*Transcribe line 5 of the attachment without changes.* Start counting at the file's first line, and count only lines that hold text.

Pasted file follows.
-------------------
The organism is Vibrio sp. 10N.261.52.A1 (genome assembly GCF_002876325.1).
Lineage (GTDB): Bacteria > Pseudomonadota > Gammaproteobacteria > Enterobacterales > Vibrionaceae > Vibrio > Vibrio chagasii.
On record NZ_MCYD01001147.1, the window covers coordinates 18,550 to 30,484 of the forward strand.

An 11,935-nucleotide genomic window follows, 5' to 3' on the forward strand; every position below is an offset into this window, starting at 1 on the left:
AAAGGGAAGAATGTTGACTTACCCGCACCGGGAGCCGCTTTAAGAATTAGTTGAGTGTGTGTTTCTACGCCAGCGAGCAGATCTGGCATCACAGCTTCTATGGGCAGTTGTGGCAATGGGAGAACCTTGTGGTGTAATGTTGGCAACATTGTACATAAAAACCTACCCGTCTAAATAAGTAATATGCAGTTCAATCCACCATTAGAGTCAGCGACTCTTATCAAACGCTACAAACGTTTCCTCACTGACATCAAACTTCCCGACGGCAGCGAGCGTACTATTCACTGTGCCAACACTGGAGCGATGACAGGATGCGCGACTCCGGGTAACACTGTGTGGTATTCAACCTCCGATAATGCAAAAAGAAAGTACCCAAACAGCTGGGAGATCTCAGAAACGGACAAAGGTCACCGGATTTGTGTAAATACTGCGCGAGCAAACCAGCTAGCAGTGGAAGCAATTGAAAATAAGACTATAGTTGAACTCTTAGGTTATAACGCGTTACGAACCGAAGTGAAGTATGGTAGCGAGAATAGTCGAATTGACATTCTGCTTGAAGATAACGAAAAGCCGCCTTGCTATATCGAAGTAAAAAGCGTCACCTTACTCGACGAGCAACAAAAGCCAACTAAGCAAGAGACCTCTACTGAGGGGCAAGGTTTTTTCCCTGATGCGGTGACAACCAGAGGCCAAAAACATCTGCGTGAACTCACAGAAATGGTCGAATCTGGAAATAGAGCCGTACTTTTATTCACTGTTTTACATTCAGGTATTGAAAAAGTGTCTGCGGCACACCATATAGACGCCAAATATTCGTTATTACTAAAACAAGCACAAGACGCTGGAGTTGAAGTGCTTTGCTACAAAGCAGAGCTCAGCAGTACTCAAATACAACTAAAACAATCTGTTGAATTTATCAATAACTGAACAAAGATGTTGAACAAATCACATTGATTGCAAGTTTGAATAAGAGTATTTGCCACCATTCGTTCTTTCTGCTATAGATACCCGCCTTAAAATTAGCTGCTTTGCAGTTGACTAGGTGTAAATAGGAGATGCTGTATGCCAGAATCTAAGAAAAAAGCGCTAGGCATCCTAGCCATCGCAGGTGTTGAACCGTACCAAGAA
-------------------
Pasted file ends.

AAAGGGAAGAATGTTGACTTACCCGCACCGGGAGCCGCTTTAAGAATTAGTTGAGTGTGTGTTTCTACGCCAGCGAGCAGATCTGGCATCACAGCTTCTATGGGCAGTTGTGGCAATGGGAGAACCTTGTGGTGTAATGTTGGCAACATTGTACATAAAAACCTACCCGTCTAAATAAGTAATATGCAGTTCAATCCACCATTAGAGTCAGCGACTCTTATCAAACGCTACAAACGTTTCCTCACTGACATCAAACTTCCCGACGGCAGCGAGCGTACTATTCACTGTGCCAACACTGGAGCGATGACAGGATGCGCGACTCCGGGTAACACTGTGTGGTATTCAACCTCCGATAATGCAAAAAGAAAGTACCCAAACAGCTGGGAGATCTCAGAAACGGACAAAGGTCACCGGATTTGTGTAAATACTGCGCGAGCAAACCAGCTAGCAGTGGAAGCAATTGAAAATAAGACTATAGTTGAACTCTTAGGTTATAACGCGTTACGAACCGAAGTGAAGTATGGTAGCGAGAATAGTCGAATTGACATTCTGCTTGAAGATAACGAAAAGCCGCCTTGCTATATCGAAGTAAAAAGCGTCACCTTACTCGACGAGCAACAAAAGCCAACTAAGCAAGAGACCTCTACTGAGGGGCAAGGTTTTTTCCCTGATGCGGTGACAACCAGAGGCCAAAAACATCTGCGTGAACTCACAGAAATGGTCGAATCTGGAAATAGAGCCGTACTTTTATTCACTGTTTTACATTCAGGTATTGAAAAAGTGTCTGCGGCACACCATATAGACGCCAAATATTCGTTATTACTAAAACAAGCACAAGACGCTGGAGTTGAAGTGCTTTGCTACAAAGCAGAGCTCAGCAGTACTCAAATACAACTAAAACAATCTGTTGAATTTATCAATAACTGAACAAAGATGTTGAACAAATCACATTGATTGCAAGTTTGAATAAGAGTATTTGCCACCATTCGTTCTTTCTGCTATAGATACCCGCCTTAAAATTAGCTGCTTTGCAGTTGACTAGGTGTAAATAGGAGATGCTGTATGCCAGAATCTAAGAAAAAAGCGCTAGGCATCCTAGCCATCGCAGGTGTTGAACCGTACCAAGAA